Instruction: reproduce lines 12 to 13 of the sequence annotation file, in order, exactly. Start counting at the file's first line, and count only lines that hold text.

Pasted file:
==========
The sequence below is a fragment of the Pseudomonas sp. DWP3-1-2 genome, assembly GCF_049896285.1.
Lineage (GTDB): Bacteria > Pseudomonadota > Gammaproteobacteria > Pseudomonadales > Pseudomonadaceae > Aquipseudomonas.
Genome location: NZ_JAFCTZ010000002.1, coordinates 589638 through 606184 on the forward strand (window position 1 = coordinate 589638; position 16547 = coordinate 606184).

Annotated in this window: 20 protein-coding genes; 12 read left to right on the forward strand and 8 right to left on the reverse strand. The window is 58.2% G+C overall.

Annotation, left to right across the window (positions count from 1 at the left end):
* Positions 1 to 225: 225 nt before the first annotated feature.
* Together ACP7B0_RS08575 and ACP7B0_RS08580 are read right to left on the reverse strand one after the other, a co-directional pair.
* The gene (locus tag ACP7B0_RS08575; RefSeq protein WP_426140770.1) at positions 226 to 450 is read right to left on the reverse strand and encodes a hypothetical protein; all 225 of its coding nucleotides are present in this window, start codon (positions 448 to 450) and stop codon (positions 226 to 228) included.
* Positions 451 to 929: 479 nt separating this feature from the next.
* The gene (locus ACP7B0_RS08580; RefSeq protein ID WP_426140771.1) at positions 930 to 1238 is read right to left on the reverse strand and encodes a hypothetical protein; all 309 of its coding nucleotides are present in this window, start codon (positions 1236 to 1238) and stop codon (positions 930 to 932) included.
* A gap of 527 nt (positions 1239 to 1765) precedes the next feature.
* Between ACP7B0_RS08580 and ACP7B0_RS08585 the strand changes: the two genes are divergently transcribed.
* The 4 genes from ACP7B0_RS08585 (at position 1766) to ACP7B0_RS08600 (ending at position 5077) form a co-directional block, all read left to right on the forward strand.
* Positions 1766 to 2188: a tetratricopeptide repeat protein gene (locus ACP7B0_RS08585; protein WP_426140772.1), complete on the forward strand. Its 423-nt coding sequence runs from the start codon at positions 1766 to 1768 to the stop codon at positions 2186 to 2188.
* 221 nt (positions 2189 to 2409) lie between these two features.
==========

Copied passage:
* Between ACP7B0_RS08580 and ACP7B0_RS08585 the strand changes: the two genes are divergently transcribed.
* The 4 genes from ACP7B0_RS08585 (at position 1766) to ACP7B0_RS08600 (ending at position 5077) form a co-directional block, all read left to right on the forward strand.